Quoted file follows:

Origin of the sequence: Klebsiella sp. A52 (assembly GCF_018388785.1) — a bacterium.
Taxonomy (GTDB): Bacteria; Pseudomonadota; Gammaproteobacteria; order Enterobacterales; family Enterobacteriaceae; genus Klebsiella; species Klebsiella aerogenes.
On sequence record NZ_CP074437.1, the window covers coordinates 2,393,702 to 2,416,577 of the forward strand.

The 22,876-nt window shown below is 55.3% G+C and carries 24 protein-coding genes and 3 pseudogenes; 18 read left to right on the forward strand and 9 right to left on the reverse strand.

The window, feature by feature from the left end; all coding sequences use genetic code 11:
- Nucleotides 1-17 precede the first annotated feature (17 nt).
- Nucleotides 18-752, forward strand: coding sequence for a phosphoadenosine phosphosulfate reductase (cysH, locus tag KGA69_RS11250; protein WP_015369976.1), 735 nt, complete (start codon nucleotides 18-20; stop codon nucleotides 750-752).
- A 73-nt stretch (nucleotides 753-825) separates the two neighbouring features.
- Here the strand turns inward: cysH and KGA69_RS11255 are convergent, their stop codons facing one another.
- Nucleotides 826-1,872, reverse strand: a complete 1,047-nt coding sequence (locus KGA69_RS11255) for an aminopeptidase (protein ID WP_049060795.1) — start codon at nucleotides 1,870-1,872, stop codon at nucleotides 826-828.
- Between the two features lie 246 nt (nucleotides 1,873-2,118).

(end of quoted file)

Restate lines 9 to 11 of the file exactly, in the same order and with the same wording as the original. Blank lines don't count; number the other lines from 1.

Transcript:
- Here the strand turns inward: cysH and KGA69_RS11255 are convergent, their stop codons facing one another.
- Nucleotides 826-1,872, reverse strand: a complete 1,047-nt coding sequence (locus KGA69_RS11255) for an aminopeptidase (protein ID WP_049060795.1) — start codon at nucleotides 1,870-1,872, stop codon at nucleotides 826-828.
- Between the two features lie 246 nt (nucleotides 1,873-2,118).